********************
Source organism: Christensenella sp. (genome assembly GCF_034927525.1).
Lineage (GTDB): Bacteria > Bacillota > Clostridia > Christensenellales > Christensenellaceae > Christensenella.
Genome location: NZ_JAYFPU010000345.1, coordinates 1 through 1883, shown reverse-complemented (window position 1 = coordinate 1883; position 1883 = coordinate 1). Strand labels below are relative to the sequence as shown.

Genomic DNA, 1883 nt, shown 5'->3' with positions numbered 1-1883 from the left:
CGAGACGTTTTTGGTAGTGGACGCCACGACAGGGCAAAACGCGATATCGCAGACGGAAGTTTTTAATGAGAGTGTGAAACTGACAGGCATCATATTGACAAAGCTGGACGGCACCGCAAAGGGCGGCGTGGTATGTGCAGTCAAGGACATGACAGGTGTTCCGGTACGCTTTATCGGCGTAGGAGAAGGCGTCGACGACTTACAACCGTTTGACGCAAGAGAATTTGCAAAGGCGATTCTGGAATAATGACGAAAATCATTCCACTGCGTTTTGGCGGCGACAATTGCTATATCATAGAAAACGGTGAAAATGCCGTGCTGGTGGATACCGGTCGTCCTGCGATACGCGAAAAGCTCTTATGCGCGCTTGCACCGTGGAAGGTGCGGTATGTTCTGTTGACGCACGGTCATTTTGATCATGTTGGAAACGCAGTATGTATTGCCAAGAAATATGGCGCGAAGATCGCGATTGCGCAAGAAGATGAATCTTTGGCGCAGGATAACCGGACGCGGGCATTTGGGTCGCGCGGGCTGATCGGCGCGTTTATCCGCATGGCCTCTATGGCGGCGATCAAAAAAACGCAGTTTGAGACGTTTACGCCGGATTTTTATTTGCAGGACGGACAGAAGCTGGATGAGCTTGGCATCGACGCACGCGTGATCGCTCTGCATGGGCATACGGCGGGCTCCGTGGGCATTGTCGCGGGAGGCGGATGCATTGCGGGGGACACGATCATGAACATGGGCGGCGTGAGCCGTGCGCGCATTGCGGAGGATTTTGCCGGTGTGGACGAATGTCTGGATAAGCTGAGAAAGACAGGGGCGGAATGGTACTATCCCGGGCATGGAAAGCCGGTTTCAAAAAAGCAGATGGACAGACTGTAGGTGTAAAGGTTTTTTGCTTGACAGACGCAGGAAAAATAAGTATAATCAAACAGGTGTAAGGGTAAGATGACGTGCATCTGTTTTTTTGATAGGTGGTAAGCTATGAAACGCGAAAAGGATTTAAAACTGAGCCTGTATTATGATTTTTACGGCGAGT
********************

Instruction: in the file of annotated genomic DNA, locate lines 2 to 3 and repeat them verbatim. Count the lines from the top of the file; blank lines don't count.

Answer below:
Lineage (GTDB): Bacteria > Bacillota > Clostridia > Christensenellales > Christensenellaceae > Christensenella.
Genome location: NZ_JAYFPU010000345.1, coordinates 1 through 1883, shown reverse-complemented (window position 1 = coordinate 1883; position 1883 = coordinate 1). Strand labels below are relative to the sequence as shown.